Storytelling is described as a unique human skill that is shared between people and is one of civilisation’s oldest art forms. It is an art form that brings words and the world to life, stimulates the imagination and builds a sense of community between tellers and listeners. Stories have been shared in every culture and have been used as entertainment, education, imparting morals and preserving a particular culture.
With oral storytelling being one of the most ancient art forms and with the school of storytelling describing a storyteller as being not just a teller of tales but also an entertainer, a teacher and a healer with a long spiritual tradition, it’s no surprise that these are the characteristics of two of the main characters in Denny Bradbury’s book “Borvo II” – Borvo himself, the spiritual healer, and Seofon, Borvo’s good friend and a travelling storyteller by profession.
When Borvo tells his story of how Mairwen and Yssild came to be his travelling companions, he “would not be rushed and (he) would tell the story in his own time”. His sister Sunny finds his storytelling too long though and grows impatient with his method, declaring “Come brother, your story lacks the telling. Seofon would have us in the palm of his hand by now.” As Denny Bradbury says in Chapter Nine ‘Seofon makes amends’: “ Seofon was an old man…He moved sometimes like a shadow where no one could see and when he considered that he was among friends he blew in like a tornado of colour and music and song. His stories were legends as was he himself.”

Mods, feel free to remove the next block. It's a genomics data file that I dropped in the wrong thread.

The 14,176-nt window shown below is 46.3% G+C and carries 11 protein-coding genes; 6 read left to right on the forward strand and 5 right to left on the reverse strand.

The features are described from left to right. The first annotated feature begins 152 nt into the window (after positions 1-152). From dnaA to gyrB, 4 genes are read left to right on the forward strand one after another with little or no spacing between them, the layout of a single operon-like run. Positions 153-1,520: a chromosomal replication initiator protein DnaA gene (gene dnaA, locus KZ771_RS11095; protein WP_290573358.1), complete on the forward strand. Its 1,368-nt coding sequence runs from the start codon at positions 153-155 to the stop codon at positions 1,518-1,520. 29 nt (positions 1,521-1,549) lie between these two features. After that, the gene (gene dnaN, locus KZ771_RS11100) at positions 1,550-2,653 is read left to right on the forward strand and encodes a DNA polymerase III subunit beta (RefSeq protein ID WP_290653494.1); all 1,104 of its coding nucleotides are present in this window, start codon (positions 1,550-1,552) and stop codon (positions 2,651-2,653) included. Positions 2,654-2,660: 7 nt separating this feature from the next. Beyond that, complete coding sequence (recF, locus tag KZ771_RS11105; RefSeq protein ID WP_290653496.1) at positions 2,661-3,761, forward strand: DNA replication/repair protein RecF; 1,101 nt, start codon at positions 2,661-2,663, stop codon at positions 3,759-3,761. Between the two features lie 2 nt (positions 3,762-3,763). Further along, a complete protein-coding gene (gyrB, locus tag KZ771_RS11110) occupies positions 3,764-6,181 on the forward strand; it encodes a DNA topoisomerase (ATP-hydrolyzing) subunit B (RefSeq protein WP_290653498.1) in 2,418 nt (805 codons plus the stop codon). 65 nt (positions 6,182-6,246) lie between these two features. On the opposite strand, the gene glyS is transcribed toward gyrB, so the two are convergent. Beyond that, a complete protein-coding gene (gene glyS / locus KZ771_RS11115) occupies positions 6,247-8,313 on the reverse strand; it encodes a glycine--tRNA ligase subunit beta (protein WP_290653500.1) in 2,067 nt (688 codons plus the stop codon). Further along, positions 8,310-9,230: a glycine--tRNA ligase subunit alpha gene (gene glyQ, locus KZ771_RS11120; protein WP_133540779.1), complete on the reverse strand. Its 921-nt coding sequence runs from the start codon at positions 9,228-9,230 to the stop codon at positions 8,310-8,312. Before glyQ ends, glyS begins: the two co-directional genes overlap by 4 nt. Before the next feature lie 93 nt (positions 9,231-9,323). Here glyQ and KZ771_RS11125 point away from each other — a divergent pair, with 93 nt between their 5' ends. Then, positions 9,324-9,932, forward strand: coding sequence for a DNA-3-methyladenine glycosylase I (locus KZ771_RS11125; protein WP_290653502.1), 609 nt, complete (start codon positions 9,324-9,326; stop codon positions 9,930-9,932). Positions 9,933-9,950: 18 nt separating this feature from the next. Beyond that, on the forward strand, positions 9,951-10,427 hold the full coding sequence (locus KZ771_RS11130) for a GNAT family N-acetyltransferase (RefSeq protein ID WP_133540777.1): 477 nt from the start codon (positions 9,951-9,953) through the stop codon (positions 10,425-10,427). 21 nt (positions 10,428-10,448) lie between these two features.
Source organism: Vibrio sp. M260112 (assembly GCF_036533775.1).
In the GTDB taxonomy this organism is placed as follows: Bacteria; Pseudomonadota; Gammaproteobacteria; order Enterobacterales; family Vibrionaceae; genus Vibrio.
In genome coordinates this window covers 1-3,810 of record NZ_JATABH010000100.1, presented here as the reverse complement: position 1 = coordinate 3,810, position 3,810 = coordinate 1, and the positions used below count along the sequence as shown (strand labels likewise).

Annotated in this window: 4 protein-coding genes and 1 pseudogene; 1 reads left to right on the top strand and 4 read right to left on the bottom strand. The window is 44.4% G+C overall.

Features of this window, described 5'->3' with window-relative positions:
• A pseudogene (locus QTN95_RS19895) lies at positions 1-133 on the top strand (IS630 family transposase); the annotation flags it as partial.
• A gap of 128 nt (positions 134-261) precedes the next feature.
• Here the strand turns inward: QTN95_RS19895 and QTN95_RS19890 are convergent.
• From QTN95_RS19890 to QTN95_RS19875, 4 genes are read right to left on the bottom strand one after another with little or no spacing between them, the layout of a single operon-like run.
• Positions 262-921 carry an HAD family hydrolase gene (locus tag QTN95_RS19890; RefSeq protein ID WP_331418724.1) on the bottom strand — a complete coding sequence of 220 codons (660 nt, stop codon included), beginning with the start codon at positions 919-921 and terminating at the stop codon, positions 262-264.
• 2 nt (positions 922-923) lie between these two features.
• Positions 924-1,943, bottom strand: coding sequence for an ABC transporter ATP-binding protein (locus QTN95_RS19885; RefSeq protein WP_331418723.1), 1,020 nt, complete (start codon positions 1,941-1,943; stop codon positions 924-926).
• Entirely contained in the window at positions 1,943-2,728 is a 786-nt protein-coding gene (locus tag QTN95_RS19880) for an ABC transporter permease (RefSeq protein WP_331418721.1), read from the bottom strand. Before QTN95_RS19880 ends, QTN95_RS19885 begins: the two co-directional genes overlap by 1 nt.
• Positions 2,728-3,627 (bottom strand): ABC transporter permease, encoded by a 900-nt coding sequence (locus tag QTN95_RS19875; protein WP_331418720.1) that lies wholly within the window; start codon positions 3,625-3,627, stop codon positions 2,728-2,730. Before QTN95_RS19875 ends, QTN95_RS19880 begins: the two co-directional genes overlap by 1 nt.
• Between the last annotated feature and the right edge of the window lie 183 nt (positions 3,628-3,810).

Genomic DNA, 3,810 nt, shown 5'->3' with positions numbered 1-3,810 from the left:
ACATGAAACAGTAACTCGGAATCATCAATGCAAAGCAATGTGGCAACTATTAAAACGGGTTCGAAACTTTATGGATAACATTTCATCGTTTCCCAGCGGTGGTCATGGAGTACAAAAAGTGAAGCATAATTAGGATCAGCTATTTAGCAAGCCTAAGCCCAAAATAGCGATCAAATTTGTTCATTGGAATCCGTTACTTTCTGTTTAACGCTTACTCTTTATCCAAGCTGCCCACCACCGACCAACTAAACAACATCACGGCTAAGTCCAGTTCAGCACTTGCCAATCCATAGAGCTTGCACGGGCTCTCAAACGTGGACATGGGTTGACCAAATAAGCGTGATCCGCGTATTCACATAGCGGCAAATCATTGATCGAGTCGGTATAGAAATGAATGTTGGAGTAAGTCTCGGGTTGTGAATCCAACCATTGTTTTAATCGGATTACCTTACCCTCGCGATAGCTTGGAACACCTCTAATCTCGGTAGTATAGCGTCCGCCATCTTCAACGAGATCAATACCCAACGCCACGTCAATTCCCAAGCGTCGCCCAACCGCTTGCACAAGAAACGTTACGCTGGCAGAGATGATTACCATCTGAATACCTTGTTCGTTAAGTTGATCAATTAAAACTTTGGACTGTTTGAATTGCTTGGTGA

Stories are a means of bringing people together – nowadays one of the first things people do with babies when trying to get them into a bedtime routine is to read them a bedtime story; for children starting school for the first time, the one thing teachers’ place emphasis on is parents taking the time to read to children at night. Stories can be as creative or as imaginative as you would like them to be – a good book can be the anecdote to a bad day; a story you are told when you are a child can be something you remember for the rest of your life. Stories can be magical, informative, factual, and timeless, feeding one’s imagination and growing one’s vocabulary. As Denny Bradbury writes about the Welsh people Seofon encountered on his travels “He loved their stories and their songs; their culture was meat and drink to him.”
The art of storytelling – centuries old and as strong as ever.